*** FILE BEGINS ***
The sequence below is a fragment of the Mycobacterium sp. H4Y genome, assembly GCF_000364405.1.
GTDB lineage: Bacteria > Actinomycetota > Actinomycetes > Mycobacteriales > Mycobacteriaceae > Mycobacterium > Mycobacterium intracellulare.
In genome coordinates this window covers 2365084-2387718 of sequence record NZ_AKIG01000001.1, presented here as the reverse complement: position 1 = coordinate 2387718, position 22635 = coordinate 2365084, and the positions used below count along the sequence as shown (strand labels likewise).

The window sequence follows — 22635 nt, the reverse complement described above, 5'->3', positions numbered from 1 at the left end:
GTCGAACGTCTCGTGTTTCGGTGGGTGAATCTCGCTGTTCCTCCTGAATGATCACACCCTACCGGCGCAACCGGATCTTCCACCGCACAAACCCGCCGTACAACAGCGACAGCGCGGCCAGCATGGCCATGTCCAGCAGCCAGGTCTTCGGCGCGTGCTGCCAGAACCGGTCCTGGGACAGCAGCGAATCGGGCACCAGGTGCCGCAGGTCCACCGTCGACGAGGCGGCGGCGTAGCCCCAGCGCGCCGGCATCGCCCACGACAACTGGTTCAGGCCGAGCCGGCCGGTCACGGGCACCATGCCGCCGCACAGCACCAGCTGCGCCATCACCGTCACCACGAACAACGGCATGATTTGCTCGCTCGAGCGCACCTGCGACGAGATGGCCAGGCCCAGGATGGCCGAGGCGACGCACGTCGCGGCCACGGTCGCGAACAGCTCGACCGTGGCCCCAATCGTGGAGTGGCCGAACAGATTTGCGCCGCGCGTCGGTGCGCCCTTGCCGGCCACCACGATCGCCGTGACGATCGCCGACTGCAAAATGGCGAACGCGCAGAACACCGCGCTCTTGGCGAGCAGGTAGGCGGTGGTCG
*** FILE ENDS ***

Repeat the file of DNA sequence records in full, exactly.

The sequence below is a fragment of the Mycobacterium sp. H4Y genome, assembly GCF_000364405.1.
GTDB lineage: Bacteria > Actinomycetota > Actinomycetes > Mycobacteriales > Mycobacteriaceae > Mycobacterium > Mycobacterium intracellulare.
In genome coordinates this window covers 2365084-2387718 of sequence record NZ_AKIG01000001.1, presented here as the reverse complement: position 1 = coordinate 2387718, position 22635 = coordinate 2365084, and the positions used below count along the sequence as shown (strand labels likewise).

The window sequence follows — 22635 nt, the reverse complement described above, 5'->3', positions numbered from 1 at the left end:
GTCGAACGTCTCGTGTTTCGGTGGGTGAATCTCGCTGTTCCTCCTGAATGATCACACCCTACCGGCGCAACCGGATCTTCCACCGCACAAACCCGCCGTACAACAGCGACAGCGCGGCCAGCATGGCCATGTCCAGCAGCCAGGTCTTCGGCGCGTGCTGCCAGAACCGGTCCTGGGACAGCAGCGAATCGGGCACCAGGTGCCGCAGGTCCACCGTCGACGAGGCGGCGGCGTAGCCCCAGCGCGCCGGCATCGCCCACGACAACTGGTTCAGGCCGAGCCGGCCGGTCACGGGCACCATGCCGCCGCACAGCACCAGCTGCGCCATCACCGTCACCACGAACAACGGCATGATTTGCTCGCTCGAGCGCACCTGCGACGAGATGGCCAGGCCCAGGATGGCCGAGGCGACGCACGTCGCGGCCACGGTCGCGAACAGCTCGACCGTGGCCCCAATCGTGGAGTGGCCGAACAGATTTGCGCCGCGCGTCGGTGCGCCCTTGCCGGCCACCACGATCGCCGTGACGATCGCCGACTGCAAAATGGCGAACGCGCAGAACACCGCGCTCTTGGCGAGCAGGTAGGCGGTGGTCG